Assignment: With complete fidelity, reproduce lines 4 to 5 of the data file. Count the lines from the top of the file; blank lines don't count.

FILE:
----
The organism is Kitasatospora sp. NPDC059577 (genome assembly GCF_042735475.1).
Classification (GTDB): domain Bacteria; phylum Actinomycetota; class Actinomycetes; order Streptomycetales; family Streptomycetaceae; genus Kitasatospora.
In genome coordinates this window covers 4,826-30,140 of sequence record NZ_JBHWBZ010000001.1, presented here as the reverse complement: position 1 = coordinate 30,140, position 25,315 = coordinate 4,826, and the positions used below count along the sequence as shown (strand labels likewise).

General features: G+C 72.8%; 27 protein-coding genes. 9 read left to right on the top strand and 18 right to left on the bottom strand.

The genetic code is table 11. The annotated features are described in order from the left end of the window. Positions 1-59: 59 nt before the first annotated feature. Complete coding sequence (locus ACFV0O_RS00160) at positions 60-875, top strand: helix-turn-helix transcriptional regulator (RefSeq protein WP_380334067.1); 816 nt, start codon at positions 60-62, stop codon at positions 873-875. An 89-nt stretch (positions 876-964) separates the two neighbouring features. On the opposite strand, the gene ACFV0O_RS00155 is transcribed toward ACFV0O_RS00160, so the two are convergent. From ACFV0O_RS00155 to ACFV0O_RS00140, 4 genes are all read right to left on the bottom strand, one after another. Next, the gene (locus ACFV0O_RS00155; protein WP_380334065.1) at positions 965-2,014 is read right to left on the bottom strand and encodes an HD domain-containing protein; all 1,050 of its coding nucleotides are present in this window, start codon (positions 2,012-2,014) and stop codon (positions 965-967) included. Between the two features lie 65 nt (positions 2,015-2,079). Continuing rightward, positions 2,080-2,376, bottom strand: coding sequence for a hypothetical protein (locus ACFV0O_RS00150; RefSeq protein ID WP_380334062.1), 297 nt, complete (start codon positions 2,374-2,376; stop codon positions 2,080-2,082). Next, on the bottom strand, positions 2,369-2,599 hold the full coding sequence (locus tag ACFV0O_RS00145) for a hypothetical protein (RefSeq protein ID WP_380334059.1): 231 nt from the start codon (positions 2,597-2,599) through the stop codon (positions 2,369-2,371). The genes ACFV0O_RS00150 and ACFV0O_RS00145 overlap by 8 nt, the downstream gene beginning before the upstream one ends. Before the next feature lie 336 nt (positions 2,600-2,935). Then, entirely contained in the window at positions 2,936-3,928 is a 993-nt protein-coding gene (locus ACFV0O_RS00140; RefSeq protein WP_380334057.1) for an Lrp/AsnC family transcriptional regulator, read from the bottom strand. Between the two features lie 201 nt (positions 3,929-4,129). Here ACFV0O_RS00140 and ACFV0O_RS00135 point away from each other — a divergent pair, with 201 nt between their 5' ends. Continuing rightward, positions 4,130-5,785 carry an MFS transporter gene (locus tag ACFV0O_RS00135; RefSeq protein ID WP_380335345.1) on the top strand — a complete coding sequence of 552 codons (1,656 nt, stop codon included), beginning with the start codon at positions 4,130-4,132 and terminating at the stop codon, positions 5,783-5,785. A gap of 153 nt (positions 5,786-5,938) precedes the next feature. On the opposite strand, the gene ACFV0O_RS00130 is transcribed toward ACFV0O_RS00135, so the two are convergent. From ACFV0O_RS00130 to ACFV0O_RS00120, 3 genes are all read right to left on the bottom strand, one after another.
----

General features: G+C 72.8%; 27 protein-coding genes. 9 read left to right on the top strand and 18 right to left on the bottom strand.

The genetic code is table 11. The annotated features are described in order from the left end of the window. Positions 1-59: 59 nt before the first annotated feature. Complete coding sequence (locus ACFV0O_RS00160) at positions 60-875, top strand: helix-turn-helix transcriptional regulator (RefSeq protein WP_380334067.1); 816 nt, start codon at positions 60-62, stop codon at positions 873-875. An 89-nt stretch (positions 876-964) separates the two neighbouring features. On the opposite strand, the gene ACFV0O_RS00155 is transcribed toward ACFV0O_RS00160, so the two are convergent. From ACFV0O_RS00155 to ACFV0O_RS00140, 4 genes are all read right to left on the bottom strand, one after another. Next, the gene (locus ACFV0O_RS00155; protein WP_380334065.1) at positions 965-2,014 is read right to left on the bottom strand and encodes an HD domain-containing protein; all 1,050 of its coding nucleotides are present in this window, start codon (positions 2,012-2,014) and stop codon (positions 965-967) included. Between the two features lie 65 nt (positions 2,015-2,079). Continuing rightward, positions 2,080-2,376, bottom strand: coding sequence for a hypothetical protein (locus ACFV0O_RS00150; RefSeq protein ID WP_380334062.1), 297 nt, complete (start codon positions 2,374-2,376; stop codon positions 2,080-2,082). Next, on the bottom strand, positions 2,369-2,599 hold the full coding sequence (locus tag ACFV0O_RS00145) for a hypothetical protein (RefSeq protein ID WP_380334059.1): 231 nt from the start codon (positions 2,597-2,599) through the stop codon (positions 2,369-2,371). The genes ACFV0O_RS00150 and ACFV0O_RS00145 overlap by 8 nt, the downstream gene beginning before the upstream one ends. Before the next feature lie 336 nt (positions 2,600-2,935). Then, entirely contained in the window at positions 2,936-3,928 is a 993-nt protein-coding gene (locus ACFV0O_RS00140; RefSeq protein WP_380334057.1) for an Lrp/AsnC family transcriptional regulator, read from the bottom strand. Between the two features lie 201 nt (positions 3,929-4,129). Here ACFV0O_RS00140 and ACFV0O_RS00135 point away from each other — a divergent pair, with 201 nt between their 5' ends. Continuing rightward, positions 4,130-5,785 carry an MFS transporter gene (locus tag ACFV0O_RS00135; RefSeq protein ID WP_380335345.1) on the top strand — a complete coding sequence of 552 codons (1,656 nt, stop codon included), beginning with the start codon at positions 4,130-4,132 and terminating at the stop codon, positions 5,783-5,785. A gap of 153 nt (positions 5,786-5,938) precedes the next feature. On the opposite strand, the gene ACFV0O_RS00130 is transcribed toward ACFV0O_RS00135, so the two are convergent. From ACFV0O_RS00130 to ACFV0O_RS00120, 3 genes are all read right to left on the bottom strand, one after another.